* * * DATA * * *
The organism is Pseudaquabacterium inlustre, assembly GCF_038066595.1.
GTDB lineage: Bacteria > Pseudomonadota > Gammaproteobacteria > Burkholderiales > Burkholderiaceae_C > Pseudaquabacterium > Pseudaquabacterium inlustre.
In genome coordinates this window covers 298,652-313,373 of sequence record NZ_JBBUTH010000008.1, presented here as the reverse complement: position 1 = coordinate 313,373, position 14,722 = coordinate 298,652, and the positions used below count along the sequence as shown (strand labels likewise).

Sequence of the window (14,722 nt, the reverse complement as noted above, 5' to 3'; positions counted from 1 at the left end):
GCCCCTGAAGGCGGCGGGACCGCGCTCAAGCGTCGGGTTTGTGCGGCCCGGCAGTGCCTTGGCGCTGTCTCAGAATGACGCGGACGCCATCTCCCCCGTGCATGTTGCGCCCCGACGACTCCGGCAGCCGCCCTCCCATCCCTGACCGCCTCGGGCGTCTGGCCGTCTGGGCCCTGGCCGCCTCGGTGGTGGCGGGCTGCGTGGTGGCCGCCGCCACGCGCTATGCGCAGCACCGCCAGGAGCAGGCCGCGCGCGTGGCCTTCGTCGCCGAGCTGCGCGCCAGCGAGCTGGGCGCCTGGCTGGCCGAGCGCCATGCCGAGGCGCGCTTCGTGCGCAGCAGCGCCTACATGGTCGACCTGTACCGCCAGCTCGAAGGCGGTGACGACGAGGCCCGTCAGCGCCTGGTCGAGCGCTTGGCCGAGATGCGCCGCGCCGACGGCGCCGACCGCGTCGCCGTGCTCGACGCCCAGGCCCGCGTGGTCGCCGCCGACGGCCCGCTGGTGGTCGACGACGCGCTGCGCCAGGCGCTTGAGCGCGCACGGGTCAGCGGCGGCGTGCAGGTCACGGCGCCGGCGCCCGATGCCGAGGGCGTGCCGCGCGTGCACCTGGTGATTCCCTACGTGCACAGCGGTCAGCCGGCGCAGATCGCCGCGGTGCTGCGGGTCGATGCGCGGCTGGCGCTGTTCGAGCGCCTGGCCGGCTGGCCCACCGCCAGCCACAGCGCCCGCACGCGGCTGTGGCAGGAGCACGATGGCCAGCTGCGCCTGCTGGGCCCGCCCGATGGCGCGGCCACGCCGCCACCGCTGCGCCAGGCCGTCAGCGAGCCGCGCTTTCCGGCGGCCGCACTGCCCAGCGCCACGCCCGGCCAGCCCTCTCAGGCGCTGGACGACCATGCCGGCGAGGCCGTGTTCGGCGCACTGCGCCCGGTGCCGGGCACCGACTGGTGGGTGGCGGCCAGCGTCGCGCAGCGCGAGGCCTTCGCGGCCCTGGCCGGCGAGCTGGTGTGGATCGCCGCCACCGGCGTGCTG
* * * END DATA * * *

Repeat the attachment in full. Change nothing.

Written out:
The organism is Pseudaquabacterium inlustre, assembly GCF_038066595.1.
GTDB lineage: Bacteria > Pseudomonadota > Gammaproteobacteria > Burkholderiales > Burkholderiaceae_C > Pseudaquabacterium > Pseudaquabacterium inlustre.
In genome coordinates this window covers 298,652-313,373 of sequence record NZ_JBBUTH010000008.1, presented here as the reverse complement: position 1 = coordinate 313,373, position 14,722 = coordinate 298,652, and the positions used below count along the sequence as shown (strand labels likewise).

Sequence of the window (14,722 nt, the reverse complement as noted above, 5' to 3'; positions counted from 1 at the left end):
GCCCCTGAAGGCGGCGGGACCGCGCTCAAGCGTCGGGTTTGTGCGGCCCGGCAGTGCCTTGGCGCTGTCTCAGAATGACGCGGACGCCATCTCCCCCGTGCATGTTGCGCCCCGACGACTCCGGCAGCCGCCCTCCCATCCCTGACCGCCTCGGGCGTCTGGCCGTCTGGGCCCTGGCCGCCTCGGTGGTGGCGGGCTGCGTGGTGGCCGCCGCCACGCGCTATGCGCAGCACCGCCAGGAGCAGGCCGCGCGCGTGGCCTTCGTCGCCGAGCTGCGCGCCAGCGAGCTGGGCGCCTGGCTGGCCGAGCGCCATGCCGAGGCGCGCTTCGTGCGCAGCAGCGCCTACATGGTCGACCTGTACCGCCAGCTCGAAGGCGGTGACGACGAGGCCCGTCAGCGCCTGGTCGAGCGCTTGGCCGAGATGCGCCGCGCCGACGGCGCCGACCGCGTCGCCGTGCTCGACGCCCAGGCCCGCGTGGTCGCCGCCGACGGCCCGCTGGTGGTCGACGACGCGCTGCGCCAGGCGCTTGAGCGCGCACGGGTCAGCGGCGGCGTGCAGGTCACGGCGCCGGCGCCCGATGCCGAGGGCGTGCCGCGCGTGCACCTGGTGATTCCCTACGTGCACAGCGGTCAGCCGGCGCAGATCGCCGCGGTGCTGCGGGTCGATGCGCGGCTGGCGCTGTTCGAGCGCCTGGCCGGCTGGCCCACCGCCAGCCACAGCGCCCGCACGCGGCTGTGGCAGGAGCACGATGGCCAGCTGCGCCTGCTGGGCCCGCCCGATGGCGCGGCCACGCCGCCACCGCTGCGCCAGGCCGTCAGCGAGCCGCGCTTTCCGGCGGCCGCACTGCCCAGCGCCACGCCCGGCCAGCCCTCTCAGGCGCTGGACGACCATGCCGGCGAGGCCGTGTTCGGCGCACTGCGCCCGGTGCCGGGCACCGACTGGTGGGTGGCGGCCAGCGTCGCGCAGCGCGAGGCCTTCGCGGCCCTGGCCGGCGAGCTGGTGTGGATCGCCGCCACCGGCGTGCTG